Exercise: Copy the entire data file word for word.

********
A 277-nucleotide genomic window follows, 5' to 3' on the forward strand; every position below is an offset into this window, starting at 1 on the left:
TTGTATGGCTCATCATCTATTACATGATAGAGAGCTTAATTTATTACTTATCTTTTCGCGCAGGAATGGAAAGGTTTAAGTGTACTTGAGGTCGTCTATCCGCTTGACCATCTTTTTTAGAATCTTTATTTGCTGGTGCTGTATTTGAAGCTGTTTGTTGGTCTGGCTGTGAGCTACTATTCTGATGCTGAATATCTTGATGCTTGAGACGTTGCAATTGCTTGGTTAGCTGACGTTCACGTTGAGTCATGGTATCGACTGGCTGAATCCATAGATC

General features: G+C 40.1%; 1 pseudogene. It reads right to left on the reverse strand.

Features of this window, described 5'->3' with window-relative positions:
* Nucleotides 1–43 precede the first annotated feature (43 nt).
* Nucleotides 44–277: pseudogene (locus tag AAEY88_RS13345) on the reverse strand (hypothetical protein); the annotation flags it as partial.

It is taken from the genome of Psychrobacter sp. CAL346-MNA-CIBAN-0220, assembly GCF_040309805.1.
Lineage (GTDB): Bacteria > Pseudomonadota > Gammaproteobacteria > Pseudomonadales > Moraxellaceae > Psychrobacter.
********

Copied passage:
A 277-nucleotide genomic window follows, 5' to 3' on the forward strand; every position below is an offset into this window, starting at 1 on the left:
TTGTATGGCTCATCATCTATTACATGATAGAGAGCTTAATTTATTACTTATCTTTTCGCGCAGGAATGGAAAGGTTTAAGTGTACTTGAGGTCGTCTATCCGCTTGACCATCTTTTTTAGAATCTTTATTTGCTGGTGCTGTATTTGAAGCTGTTTGTTGGTCTGGCTGTGAGCTACTATTCTGATGCTGAATATCTTGATGCTTGAGACGTTGCAATTGCTTGGTTAGCTGACGTTCACGTTGAGTCATGGTATCGACTGGCTGAATCCATAGATC

General features: G+C 40.1%; 1 pseudogene. It reads right to left on the reverse strand.

Features of this window, described 5'->3' with window-relative positions:
* Nucleotides 1–43 precede the first annotated feature (43 nt).
* Nucleotides 44–277: pseudogene (locus tag AAEY88_RS13345) on the reverse strand (hypothetical protein); the annotation flags it as partial.

It is taken from the genome of Psychrobacter sp. CAL346-MNA-CIBAN-0220, assembly GCF_040309805.1.
Lineage (GTDB): Bacteria > Pseudomonadota > Gammaproteobacteria > Pseudomonadales > Moraxellaceae > Psychrobacter.